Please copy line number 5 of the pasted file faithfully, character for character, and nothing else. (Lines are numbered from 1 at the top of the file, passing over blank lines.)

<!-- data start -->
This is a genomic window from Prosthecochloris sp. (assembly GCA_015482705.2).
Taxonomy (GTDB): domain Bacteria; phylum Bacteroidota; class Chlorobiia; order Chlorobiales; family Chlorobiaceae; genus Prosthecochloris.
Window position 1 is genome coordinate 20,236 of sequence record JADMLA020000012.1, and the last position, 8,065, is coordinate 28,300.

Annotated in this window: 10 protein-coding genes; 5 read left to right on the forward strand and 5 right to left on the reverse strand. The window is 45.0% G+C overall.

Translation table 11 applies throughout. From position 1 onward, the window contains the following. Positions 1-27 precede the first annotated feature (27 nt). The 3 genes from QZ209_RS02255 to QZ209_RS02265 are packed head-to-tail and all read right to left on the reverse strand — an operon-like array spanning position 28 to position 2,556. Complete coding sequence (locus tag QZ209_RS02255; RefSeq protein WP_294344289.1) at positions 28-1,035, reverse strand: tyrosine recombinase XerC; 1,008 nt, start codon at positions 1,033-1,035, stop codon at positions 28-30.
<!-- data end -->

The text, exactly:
Translation table 11 applies throughout. From position 1 onward, the window contains the following. Positions 1-27 precede the first annotated feature (27 nt). The 3 genes from QZ209_RS02255 to QZ209_RS02265 are packed head-to-tail and all read right to left on the reverse strand — an operon-like array spanning position 28 to position 2,556. Complete coding sequence (locus tag QZ209_RS02255; RefSeq protein WP_294344289.1) at positions 28-1,035, reverse strand: tyrosine recombinase XerC; 1,008 nt, start codon at positions 1,033-1,035, stop codon at positions 28-30.